In my previous article I described some best practices in architecting database systems High Availability Levels (HA) 2 and 3 describing some technical solutions based on Data Guard, Standby database and Oracle Real Application Cluster (RAC). This time I’ll continue till Availability level 4 describing cluster database solutions based on Oracle Extended RAC and Oracle Maximum Availability Architecture (MAA) principles with combinations of Oracle RAC and Standby databases. I suggest reviewing a few of my previous articles on database High Availability including the Availability Continuum graph that illustrates and depicts the increases in availability that can be gained with the progression between levels of availability:
High Availability and SLA requirements for Oracle database
Oracle High Availability – ASM, Clusterware, Cold Failover
Oracle database High Availability – Data Guard, Standby, RAC
Availability Level 3b: Recovery via Redundant Components – Extended RAC
Oracle Database with Oracle RAC architecture is designed primarily as a scalability and availability solution that resides in a single data center. It is possible however, under certain circumstances, to build and deploy an Oracle RAC system where the nodes in the cluster are separated by up to 100 kilometers, to share the same RAC database with multiple RAC instances spread across two sites. This architecture is referred to as an Extended RAC or Metro cluster. We can consider this database architecture as an extension of Availability level 3.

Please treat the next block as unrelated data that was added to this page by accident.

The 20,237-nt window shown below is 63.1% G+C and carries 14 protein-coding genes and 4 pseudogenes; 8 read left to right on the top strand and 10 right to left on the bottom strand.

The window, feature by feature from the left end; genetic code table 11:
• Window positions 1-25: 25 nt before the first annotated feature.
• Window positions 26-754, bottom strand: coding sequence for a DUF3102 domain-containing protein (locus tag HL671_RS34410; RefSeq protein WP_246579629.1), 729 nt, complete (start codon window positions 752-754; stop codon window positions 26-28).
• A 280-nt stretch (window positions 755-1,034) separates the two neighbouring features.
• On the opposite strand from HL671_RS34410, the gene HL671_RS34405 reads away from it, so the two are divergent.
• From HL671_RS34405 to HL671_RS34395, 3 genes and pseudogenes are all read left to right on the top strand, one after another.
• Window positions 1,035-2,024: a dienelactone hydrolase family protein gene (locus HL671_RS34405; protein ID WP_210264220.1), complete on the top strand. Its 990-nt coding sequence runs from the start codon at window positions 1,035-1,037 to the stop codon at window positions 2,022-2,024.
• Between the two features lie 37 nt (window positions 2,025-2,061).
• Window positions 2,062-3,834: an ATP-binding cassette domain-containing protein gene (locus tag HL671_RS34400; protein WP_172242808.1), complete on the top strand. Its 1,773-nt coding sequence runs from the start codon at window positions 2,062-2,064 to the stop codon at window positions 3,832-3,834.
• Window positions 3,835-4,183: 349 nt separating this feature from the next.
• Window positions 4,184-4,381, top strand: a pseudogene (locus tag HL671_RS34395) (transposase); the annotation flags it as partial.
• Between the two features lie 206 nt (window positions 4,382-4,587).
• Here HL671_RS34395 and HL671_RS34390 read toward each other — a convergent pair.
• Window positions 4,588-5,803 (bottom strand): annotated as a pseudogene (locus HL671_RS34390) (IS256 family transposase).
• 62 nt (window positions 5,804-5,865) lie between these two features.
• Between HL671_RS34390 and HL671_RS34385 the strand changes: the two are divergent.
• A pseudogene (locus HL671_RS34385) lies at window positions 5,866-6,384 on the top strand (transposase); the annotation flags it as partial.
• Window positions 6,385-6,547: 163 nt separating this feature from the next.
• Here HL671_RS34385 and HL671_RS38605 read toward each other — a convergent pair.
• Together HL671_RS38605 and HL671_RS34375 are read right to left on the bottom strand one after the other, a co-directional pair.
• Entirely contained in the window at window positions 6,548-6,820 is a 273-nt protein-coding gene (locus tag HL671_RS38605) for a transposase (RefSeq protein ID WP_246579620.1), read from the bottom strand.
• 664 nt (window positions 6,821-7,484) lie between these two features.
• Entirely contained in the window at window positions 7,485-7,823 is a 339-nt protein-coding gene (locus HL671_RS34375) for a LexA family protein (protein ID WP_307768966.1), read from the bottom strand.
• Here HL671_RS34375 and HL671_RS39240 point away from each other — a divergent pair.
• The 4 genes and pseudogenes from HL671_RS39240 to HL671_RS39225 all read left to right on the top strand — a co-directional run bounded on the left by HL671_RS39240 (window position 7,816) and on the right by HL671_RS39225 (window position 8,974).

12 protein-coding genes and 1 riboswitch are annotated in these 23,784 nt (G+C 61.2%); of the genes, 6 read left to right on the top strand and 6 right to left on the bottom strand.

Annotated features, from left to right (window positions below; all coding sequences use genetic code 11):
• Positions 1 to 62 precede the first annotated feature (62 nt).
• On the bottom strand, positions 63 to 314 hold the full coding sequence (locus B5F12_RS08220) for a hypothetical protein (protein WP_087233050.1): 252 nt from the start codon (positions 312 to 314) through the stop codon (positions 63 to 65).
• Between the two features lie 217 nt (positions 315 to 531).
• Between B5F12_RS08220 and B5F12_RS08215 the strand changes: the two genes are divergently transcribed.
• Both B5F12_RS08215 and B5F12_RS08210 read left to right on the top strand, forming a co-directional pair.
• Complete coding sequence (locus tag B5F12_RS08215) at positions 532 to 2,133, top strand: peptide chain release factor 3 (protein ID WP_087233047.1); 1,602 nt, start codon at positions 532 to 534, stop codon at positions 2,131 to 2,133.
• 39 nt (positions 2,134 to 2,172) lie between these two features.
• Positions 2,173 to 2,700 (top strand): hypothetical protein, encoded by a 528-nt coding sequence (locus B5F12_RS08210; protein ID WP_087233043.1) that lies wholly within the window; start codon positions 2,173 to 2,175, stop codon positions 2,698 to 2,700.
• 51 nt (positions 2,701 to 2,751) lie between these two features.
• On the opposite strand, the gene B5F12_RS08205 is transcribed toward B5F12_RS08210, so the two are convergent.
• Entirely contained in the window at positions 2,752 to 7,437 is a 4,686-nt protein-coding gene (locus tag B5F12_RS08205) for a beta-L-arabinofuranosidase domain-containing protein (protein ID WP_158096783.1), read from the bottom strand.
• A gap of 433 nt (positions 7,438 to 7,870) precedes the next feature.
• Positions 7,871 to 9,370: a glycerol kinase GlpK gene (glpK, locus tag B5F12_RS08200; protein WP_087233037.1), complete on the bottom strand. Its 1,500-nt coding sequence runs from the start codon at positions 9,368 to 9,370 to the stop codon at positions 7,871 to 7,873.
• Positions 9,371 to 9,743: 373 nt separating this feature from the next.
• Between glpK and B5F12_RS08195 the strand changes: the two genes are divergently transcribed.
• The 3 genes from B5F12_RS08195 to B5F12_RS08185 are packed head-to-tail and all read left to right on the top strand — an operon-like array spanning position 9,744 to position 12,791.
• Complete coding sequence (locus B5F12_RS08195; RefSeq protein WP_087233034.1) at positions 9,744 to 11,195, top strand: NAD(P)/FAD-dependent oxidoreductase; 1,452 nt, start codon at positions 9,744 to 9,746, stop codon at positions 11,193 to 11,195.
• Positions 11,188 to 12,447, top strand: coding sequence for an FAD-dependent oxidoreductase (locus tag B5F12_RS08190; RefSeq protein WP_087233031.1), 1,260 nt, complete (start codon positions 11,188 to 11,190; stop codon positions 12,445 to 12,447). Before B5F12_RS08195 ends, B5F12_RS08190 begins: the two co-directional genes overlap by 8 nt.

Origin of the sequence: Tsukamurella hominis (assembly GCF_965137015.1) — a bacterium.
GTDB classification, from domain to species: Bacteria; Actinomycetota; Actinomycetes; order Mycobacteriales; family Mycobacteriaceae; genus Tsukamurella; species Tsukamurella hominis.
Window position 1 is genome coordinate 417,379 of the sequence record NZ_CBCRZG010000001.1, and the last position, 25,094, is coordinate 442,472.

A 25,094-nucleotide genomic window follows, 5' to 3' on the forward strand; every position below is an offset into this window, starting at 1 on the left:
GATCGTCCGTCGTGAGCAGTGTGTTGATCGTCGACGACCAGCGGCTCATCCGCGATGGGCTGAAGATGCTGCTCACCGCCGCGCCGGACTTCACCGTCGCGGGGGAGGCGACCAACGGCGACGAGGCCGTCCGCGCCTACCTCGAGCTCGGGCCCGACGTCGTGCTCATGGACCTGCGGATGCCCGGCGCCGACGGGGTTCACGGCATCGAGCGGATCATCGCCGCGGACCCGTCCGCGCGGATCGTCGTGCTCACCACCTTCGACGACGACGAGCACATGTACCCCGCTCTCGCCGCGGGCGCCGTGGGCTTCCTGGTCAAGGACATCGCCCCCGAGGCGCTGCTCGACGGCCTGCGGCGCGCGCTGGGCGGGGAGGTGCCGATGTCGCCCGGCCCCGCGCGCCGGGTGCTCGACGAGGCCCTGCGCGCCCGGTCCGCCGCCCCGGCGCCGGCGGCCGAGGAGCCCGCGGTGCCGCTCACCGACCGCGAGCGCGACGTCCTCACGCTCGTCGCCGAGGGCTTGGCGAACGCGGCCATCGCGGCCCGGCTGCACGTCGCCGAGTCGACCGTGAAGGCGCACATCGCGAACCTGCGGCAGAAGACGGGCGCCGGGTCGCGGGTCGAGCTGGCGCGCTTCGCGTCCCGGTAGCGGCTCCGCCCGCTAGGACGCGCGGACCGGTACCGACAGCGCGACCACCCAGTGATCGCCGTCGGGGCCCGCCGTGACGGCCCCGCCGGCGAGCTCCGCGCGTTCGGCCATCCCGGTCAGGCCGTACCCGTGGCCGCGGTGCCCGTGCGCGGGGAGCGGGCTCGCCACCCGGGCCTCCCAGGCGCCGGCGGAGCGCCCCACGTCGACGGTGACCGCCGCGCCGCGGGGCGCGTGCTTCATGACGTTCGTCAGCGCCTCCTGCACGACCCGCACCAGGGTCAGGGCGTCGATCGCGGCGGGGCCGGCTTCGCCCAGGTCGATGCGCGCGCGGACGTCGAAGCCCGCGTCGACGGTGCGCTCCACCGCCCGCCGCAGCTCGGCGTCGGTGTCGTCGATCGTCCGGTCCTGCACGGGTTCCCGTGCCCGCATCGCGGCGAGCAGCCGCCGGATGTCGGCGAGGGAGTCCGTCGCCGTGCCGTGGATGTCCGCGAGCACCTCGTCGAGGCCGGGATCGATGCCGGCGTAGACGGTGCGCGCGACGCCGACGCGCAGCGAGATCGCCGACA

The advantages of using Oracle RAC on extended clusters include: Read more »
In my previous article High Availability and SLA requirements for Oracle database we discussed that the successful High Availability (HA) begins with the understanding of Service Level Agreements (SLA) required by the business along with each of these dimensions. This guides important decisions on IT technology and determines the appropriate level of investment in HA architecture. Choosing the right technical solution for database system design from scratch is difficult. You can follow some best practices in building High Available Oracle database systems based on Availability Levels that match database industry standards. In this article I’ll share some best practices and my experience in architecting database systems for first 2,5 Availability Levels describing some technical solutions based on SAN, cluster, Clusterware, Oracle ASM, Cold Failover Cluster (CFC).
I’ll start with a graph below that illustrates Availability Continuum and depicts the increases in availability that can be gained with the progression between levels of availability. It is not based on empirical data, and the percentage values used are for illustrative purposes only, but being close (based on my experience) to real figures in common IT infrastructure for Oracle database environments though.
Another way to interpret the y-axis scale is as a measure of acceptable down time – the lower end of the axis represents a reasonable amount of down time as tolerable, whereas the upper end of the axis represents even the smallest amount of down time as being intolerable.